Game time
A Rams flag flutters in the orange, white and blue locker room Fulmer painted this summer.

The team joins hands before kickoff and prays for its new players, for its new staff, for its new era.

“God,” Fulmer adds, “thank you for putting me back on the sidelines. Let’s go.”

When the game begins, it unfolds how Fulmer feared. Palm Harbor U. jumps ahead early, and Ridgewood deflates like a team still reeling from its 1-9 2011 season. The Rams trail 35-0 at halftime and have been outgained 255-31. They have dropped passes, missed a fumble recovery and head-butted an opponent.

As he gathers his team in the shadows behind the stadium, Fulmer chomps his cinnamon gum but doesn’t scream. The mile-a-minute talker says little and focuses more on effort than execution.

“Who in the heck promised you a rose garden?” Fulmer says.

The second-half goals are simple: Perfect a few plays, improve conditioning and keep fighting.

The team scatters, and Fulmer searches out his son, just as Will checked on him in the coaches’ office four hours before the game.

Fulmer has watched Will rehab an ankle injury that cut short his junior season at Hudson, and he has put him through extra summer workouts to prepare for tonight.

The coach has occasionally fumed at his quarterback, questioning his reads and a costly interception. He has also seen the frustration on his son’s face after the pocket collapsed and the offense’s morale tanked.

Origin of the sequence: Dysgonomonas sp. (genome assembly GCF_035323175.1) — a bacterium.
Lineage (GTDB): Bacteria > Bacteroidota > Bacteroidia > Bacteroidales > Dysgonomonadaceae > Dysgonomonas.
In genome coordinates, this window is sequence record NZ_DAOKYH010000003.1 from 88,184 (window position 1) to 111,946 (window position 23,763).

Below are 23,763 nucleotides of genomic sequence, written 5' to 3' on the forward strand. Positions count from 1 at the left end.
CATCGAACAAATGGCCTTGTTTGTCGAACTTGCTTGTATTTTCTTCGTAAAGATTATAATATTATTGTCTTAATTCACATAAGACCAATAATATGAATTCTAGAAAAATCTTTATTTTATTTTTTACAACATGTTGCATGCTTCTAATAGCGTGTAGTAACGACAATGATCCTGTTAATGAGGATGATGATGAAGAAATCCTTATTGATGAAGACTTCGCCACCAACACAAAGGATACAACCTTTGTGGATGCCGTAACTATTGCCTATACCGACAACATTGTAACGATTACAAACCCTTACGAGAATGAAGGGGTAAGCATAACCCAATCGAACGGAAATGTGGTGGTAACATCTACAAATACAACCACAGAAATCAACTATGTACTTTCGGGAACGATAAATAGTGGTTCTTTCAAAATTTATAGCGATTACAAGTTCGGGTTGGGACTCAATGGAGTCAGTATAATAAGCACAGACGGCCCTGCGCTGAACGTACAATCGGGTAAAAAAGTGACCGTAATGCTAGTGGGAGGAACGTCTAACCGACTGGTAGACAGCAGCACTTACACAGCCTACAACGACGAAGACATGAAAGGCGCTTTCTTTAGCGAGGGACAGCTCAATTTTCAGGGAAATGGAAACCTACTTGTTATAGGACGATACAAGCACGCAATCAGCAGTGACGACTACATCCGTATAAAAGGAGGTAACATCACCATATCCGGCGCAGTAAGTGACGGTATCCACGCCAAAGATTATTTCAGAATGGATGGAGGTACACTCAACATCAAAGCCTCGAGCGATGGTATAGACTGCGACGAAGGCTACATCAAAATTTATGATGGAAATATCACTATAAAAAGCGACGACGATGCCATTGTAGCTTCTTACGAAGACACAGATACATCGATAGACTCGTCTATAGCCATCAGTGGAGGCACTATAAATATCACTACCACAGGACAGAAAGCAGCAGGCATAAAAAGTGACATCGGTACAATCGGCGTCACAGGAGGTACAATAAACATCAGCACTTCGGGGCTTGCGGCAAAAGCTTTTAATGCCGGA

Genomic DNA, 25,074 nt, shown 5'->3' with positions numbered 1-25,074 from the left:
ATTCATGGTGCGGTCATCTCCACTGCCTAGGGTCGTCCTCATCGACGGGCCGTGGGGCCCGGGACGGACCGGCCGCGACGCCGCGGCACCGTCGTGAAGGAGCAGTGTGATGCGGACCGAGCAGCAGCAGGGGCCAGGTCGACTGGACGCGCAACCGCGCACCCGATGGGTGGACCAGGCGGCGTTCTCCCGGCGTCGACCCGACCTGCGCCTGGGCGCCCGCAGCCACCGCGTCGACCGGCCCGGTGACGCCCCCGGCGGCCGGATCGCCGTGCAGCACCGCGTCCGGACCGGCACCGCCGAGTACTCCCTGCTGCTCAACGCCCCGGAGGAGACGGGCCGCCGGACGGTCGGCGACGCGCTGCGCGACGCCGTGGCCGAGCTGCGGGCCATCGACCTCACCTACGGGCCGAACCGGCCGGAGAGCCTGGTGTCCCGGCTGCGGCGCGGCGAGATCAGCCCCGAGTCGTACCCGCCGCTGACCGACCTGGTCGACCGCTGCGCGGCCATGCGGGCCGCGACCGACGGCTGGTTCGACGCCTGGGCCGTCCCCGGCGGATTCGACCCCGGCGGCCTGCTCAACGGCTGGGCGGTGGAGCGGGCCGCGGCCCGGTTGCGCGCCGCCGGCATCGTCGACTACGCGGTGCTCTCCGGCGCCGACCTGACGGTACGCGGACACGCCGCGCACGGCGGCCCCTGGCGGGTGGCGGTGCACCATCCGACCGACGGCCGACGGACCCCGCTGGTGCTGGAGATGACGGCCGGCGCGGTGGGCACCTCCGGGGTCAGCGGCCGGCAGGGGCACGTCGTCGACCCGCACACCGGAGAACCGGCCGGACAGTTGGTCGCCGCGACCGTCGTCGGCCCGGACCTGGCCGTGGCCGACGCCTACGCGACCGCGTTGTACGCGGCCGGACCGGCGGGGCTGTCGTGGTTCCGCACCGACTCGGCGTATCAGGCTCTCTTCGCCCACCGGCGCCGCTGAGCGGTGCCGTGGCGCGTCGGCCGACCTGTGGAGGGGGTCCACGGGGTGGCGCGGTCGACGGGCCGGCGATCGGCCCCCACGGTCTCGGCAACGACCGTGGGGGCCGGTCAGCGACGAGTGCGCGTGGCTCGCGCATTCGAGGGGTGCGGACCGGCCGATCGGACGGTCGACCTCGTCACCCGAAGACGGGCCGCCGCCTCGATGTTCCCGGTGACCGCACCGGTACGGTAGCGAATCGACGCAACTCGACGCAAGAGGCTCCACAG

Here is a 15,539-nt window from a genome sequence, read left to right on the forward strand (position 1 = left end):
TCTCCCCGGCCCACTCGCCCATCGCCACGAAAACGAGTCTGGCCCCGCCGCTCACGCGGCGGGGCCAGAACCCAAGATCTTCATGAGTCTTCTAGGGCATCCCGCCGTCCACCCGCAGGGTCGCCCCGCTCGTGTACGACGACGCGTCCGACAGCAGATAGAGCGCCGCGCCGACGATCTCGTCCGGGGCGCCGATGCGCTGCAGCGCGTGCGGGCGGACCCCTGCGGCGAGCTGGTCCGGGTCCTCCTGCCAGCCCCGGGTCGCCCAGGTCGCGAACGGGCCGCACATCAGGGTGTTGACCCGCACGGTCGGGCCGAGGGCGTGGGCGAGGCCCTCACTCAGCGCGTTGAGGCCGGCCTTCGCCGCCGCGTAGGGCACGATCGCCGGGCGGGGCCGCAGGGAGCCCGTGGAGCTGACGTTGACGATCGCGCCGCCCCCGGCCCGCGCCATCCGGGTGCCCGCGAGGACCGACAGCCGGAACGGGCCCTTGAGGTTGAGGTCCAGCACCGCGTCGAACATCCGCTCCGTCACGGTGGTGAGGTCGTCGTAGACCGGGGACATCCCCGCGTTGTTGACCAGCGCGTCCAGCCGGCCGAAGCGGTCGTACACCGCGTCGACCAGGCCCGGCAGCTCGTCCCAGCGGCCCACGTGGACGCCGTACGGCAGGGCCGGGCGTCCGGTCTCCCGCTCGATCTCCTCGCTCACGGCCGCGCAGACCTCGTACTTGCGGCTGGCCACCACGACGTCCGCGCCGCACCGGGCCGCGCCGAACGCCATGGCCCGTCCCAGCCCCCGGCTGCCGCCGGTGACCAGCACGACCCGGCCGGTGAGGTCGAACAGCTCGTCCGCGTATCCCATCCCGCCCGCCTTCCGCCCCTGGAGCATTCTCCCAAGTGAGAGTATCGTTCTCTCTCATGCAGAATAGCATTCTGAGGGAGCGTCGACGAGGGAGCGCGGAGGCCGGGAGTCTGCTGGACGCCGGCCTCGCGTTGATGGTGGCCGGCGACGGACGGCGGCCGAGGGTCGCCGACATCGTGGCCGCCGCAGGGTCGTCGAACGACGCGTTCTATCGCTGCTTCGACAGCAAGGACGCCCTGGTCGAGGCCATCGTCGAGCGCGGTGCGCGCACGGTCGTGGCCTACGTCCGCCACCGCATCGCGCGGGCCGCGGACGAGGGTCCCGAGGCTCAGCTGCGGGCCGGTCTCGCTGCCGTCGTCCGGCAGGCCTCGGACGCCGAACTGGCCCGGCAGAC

“We’re gonna be all right,” says Fulmer, putting an around Will’s shoulder.

Will plays better in the second half, leading a 14-play drive and hitting junior Thomas Kernan on a 73-yard touchdown pass. When his son plows in for a 1-yard score in the final minute, Fulmer claps twice from the sidelines and calls for the extra point.

After the final horn blares, principal Andy Frelick shakes his new coach’s hand.

“You’re getting better,” Frelick tells Fulmer.

And the Rams are. The 49-13 loss is an improvement over last year’s 74-7 blowout. Fulmer sees a squad that folded early but battled late.

“I’ll tell you the truth,” Fulmer says to his players in the end zone. “I couldn’t be prouder of you.”

He shakes more hands and kisses his wife, Vickie. The locker room smells of sweat and pizza, and by the time he gets there his players are gone. He sorts their uniforms into piles — one for each coach to wash at home. Will takes money for gas and a late-night snack and says goodbye.

It’s past 10:15 when Fulmer’s staff reviews the game in his office, a converted ticket booth he shares with a lizard that sneaks under the door. The coaches cleaned it out over the summer, installed lockers, a white board and a TV. Fulmer painted a blue and orange R behind his desk.

They don’t need to watch the film to know the biggest problems. Too many drops. A lineman defending a receiver for most of a quarter. Lagging safety help. Fulmer laughs at the challenges ahead.

“You’re trying to change a culture,” assistant Charlie McCullers reminds him.

The chalk talk continues until 11:18, when Fulmer locks the door to his office and shuts off the stadium lights. The moon guides his way to the parking lot.

School starts in eight hours. The next game is 188 hours away.

Matt Baker can be reached at mbaker@tampabay.com.